The pub crowd included Norm Geras, Professor Emeritus of Government at the University of Manchester. In a recent article in Britain's New Statesman, Geras and columnist Nick Cohen described their group as "of the left."The manifesto can be found here, and Norm Geras' website is here
"Many of us were supporters of the military intervention in Iraq," Geras and Cohen wrote, "and those who weren't -- who had indeed opposed it -- nonetheless found themselves increasingly out of tune with the dominant antiwar discourse. They were at odds, too, with how it related to other prominent issues -- terrorism and the fight against it, U.S. foreign policy, the record of the Blair government, the Israeli-Palestinian conflict and, more generally, attitudes to democratic values."
The News Statesman article doesn't name names, but I'll wager "dominant antiwar discourse" serves as short-hand for the public rant of such "left-wing" luminaries as filmmaker Michael Moore, activist Cindy Sheehan, British member of Parliament George Galloway and websites like www.myleftwing.com (featured in a recent Washington Post article).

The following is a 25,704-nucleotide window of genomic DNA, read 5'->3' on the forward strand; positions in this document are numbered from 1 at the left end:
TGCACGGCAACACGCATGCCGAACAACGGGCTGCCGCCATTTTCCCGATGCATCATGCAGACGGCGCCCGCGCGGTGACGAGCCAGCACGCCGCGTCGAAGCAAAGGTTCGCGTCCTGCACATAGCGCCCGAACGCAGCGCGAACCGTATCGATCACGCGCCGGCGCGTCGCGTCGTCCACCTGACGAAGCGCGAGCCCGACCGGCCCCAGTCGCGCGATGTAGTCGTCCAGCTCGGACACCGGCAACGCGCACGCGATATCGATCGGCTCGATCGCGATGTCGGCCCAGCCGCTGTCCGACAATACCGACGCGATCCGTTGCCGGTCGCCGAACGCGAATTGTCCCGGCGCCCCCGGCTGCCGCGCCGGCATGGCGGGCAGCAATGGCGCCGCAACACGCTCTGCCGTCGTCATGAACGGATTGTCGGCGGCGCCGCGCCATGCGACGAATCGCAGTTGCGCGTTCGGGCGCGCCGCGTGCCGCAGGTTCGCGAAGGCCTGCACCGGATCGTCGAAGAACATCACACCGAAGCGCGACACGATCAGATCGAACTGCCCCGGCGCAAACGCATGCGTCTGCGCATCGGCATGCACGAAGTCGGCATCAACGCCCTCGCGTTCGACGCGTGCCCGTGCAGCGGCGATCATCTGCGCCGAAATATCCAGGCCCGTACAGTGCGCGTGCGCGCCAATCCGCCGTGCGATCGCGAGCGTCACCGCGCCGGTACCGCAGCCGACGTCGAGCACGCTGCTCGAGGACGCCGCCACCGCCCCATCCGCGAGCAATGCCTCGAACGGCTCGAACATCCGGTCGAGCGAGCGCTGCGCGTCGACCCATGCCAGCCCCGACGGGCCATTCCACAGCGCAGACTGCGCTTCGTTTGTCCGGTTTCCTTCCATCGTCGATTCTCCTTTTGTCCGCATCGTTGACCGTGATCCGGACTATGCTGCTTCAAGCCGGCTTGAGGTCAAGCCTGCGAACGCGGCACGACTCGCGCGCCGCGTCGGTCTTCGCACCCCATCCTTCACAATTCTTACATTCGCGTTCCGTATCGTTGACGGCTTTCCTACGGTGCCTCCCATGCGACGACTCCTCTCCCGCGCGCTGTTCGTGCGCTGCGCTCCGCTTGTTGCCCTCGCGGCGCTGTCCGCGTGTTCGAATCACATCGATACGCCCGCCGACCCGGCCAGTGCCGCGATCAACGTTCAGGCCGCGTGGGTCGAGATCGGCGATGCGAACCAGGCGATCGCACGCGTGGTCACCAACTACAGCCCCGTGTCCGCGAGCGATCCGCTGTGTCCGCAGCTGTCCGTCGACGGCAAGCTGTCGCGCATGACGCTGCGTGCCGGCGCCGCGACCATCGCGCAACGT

"The Euston Manifesto" offers an encouraging alternative "progressive" counter-point to the loud Left crowd. It rejects those who "indulgently 'understand' reactionary regimes and movements for which democracy is a hated enemy – regimes that oppress their own peoples and movements that aspire to do so."
Its smackdown of knee-jerk anti-Americanism is long overdue, rejecting "without qualification the anti-Americanism now infecting so much left-liberal (and some conservative) thinking." U.S. failings "are shared in some degree with all of the developed world." The United States "is the home of a strong democracy with a noble tradition ... ." The manifesto abhors "generalized prejudice" against either the United States or its people.
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